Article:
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These Savage Shores (review)—“When immortal truth is your only friend”

Writer: Ram V

Artists: Sumit Kumar and Vittorio Astone


TOO ABSOLUTELY COOL TO FORGIVE. I was just done with humans, and this team of artists pulls me back, at least to 1766 along the Malabar Coast, Calicut, on the shores of the Indian Ocean facing eastward, where all sailing ships had to stop in those early days of coast-hopping, before Captain Cook found Australia and a shorter route across the Tropic of Capricorn direct to the southern cape of Africa and quicker home to merry England, the lord of the seas in those merry times.

This new tale attracted me immediately with the intense color washes through which the lines remain clear, the pictures distinct but swept, engulfed, ridden. Reading THESE SAVAGE SHORES felt like those velvety nights in Mexico or Las Vegas when the subdued heat of the day embraces you completely like a giant breathing creature, part lit and unlit.

Destination India is the word of the times. The first character in focus in Issue 1 is shipped there. Once I see the date and the place, I imagine Clive: these are the times of the “discontented young British factor” Robert Clive ousting the French during the Seven Years War as we remember in America with George Washington; and in 1757, unintimidated by awesomely superior numbers, Clive annihilated the ruler of Bengal with cannon at Plassy. The East India Company subsequently took charge of affairs before the British government a world away quite knew what was happening, much as George Washington’s commercial crew.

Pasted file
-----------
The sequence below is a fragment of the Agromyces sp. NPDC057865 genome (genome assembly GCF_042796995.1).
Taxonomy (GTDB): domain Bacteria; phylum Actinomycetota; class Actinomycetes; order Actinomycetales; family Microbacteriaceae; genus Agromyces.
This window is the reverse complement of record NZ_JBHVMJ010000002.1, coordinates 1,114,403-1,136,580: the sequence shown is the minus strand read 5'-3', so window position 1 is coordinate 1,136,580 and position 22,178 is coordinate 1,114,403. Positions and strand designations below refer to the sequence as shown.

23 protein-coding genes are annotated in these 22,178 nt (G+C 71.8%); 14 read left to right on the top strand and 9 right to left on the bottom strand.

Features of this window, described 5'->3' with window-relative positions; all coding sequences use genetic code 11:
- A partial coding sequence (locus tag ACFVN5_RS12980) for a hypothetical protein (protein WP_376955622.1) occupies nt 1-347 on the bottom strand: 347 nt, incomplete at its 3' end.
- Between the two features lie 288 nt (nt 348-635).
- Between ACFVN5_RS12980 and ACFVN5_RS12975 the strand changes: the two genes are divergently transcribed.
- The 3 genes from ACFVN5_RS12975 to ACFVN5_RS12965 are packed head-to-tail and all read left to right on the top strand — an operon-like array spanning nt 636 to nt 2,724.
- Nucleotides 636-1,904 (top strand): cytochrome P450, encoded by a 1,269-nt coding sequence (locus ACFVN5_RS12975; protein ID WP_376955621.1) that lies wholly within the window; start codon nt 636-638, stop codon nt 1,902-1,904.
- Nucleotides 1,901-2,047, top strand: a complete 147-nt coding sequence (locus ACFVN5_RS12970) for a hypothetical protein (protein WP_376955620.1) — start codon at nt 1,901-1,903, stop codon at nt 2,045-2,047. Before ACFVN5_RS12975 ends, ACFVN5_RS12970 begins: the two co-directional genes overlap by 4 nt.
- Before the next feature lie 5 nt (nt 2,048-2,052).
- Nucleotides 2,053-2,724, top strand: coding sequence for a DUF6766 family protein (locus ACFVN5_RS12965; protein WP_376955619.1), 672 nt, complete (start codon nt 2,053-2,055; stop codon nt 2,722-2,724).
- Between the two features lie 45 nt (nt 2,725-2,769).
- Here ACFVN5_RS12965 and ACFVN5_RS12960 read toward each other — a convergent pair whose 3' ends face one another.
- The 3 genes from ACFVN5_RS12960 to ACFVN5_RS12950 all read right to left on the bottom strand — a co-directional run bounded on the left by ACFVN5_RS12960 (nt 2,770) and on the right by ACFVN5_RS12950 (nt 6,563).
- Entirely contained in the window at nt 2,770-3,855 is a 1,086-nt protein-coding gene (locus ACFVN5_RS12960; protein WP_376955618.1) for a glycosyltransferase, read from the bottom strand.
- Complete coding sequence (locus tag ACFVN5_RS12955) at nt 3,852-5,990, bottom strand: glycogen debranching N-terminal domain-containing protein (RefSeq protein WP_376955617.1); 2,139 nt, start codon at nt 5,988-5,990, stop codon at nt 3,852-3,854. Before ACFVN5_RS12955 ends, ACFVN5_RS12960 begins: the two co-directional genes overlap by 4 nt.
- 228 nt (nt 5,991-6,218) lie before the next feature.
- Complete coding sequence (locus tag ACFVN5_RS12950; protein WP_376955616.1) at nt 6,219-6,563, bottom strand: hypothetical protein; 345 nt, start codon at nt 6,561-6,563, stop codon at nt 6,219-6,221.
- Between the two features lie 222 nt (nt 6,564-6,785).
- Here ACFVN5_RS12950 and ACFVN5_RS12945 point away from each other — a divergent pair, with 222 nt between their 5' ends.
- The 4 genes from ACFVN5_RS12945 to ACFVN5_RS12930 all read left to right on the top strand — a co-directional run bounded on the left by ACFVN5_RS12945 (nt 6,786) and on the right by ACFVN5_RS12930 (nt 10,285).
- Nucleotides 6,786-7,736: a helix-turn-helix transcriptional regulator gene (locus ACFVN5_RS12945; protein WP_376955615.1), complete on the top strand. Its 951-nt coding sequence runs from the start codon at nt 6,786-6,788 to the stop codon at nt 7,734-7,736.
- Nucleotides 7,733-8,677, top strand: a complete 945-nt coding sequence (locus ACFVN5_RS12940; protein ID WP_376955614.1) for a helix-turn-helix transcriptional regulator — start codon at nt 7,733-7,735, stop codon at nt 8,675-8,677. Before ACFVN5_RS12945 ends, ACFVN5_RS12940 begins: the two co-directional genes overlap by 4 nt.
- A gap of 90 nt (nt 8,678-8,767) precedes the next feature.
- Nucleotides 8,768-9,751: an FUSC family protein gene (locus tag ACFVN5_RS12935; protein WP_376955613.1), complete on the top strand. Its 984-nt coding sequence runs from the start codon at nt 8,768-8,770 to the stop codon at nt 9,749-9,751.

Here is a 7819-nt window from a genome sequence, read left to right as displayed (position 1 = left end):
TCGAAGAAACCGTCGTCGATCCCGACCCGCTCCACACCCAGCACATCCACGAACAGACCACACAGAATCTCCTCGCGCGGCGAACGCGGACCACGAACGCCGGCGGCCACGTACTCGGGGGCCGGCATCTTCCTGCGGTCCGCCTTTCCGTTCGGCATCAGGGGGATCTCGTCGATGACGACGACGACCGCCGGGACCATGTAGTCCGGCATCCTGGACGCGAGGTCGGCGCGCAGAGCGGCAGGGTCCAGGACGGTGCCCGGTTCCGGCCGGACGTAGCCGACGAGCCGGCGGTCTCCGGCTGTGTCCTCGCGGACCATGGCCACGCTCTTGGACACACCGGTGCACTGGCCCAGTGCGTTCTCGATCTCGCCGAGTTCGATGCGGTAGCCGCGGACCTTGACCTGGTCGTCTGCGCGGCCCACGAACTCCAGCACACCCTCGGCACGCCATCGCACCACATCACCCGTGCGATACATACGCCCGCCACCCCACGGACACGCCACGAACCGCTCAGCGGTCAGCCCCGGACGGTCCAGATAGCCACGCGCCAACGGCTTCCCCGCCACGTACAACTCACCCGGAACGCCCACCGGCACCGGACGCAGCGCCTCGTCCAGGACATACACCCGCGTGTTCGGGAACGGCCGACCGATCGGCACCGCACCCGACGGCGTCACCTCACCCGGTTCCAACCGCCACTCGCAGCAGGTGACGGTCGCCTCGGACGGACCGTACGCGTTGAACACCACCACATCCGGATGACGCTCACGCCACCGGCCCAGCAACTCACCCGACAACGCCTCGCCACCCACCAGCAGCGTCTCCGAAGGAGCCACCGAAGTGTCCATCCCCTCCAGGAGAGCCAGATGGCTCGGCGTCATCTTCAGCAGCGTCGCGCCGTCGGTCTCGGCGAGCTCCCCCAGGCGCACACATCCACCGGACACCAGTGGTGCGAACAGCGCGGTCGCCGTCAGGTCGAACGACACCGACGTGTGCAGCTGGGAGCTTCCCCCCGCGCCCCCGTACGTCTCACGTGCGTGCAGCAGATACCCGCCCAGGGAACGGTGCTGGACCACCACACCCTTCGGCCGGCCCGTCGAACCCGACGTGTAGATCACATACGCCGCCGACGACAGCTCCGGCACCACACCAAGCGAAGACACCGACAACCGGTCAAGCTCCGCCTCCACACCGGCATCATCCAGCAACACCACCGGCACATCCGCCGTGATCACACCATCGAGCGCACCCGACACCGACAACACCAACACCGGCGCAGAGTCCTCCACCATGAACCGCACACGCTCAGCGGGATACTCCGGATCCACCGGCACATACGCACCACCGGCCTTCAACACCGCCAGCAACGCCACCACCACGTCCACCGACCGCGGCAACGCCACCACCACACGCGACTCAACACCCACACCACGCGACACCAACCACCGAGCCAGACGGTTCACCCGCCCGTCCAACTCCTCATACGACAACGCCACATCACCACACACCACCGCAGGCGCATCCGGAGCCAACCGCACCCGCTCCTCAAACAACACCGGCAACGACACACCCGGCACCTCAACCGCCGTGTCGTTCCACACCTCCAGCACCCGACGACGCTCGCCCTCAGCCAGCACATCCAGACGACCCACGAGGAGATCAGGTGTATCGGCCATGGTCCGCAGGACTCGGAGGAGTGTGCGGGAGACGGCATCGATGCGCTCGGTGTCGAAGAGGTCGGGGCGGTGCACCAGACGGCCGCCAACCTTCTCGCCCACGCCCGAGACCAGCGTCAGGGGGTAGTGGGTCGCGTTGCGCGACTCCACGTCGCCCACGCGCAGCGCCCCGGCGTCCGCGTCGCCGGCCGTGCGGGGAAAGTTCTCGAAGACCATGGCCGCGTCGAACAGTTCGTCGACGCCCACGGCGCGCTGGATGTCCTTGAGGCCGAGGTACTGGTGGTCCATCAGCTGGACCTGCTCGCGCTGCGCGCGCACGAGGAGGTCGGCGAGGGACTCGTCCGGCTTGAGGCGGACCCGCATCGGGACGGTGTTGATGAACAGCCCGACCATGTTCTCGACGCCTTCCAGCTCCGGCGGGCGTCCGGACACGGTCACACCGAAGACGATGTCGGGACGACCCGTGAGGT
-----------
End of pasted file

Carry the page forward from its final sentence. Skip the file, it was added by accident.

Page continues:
Lord Clive returned to Bengal for a third and final time in 1765, and found the “sudden, and among many, the unwarrantable acquisition of riches, had introduced luxury in every shape and in the most pernicious excess,” and they “proceed even to extortion in those cases where simple corruption could not keep pace with their rapacity”; and “the evil was contagious.” Thanks to Professor Romesh Dutt in 1901 for primary documents on early British rule in India, and hopefully we shall see quotable Lord Clive here eventually in the flesh, but really this whole story is more ancient.

In the story itself as imagined by author Ram V and illustrated by Sumit Kumar, and wholly enwrapped in the overlaid colors of Vittorio Astone, near the end of the first issue a slit of panels shows a pulsing dance in the heated ganja night, and a scent of jungle and blood and teeth. This heart of the tale is ancient and not yet revealed, as the plot advances slowly in gulps.

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The British imperialists in Bengal are part of an ancient story, too. The seacoasts of India were among the first civilized places on earth, and their fine products attracted merchants from Egypt, the East, and Rome. Western traders could only bring silver and gold to satisfy Indian merchants, who had better of everything, so over time magnificent treasures accrued in India as in the giant rooms filled with coins and goblets we see in fantasy adventures, all real, drawing the lust of European pirates, first in the Crusades, and later to India itself once armed ships could make it there. We know of these treasures and the plundering from Clive’s personal experiences.

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The main thing about warrior heroes and demon kings, is they don’t back down. You don’t back down either, or you are simply meat, or meat anyway once you meet a superior enemy. Some of the savagery here involves meeting a superior enemy, very quickly and definitely. In that flash, in that instant to stand, what do you do? What do you really do? This is a dangerous story to start. And too lush to resist.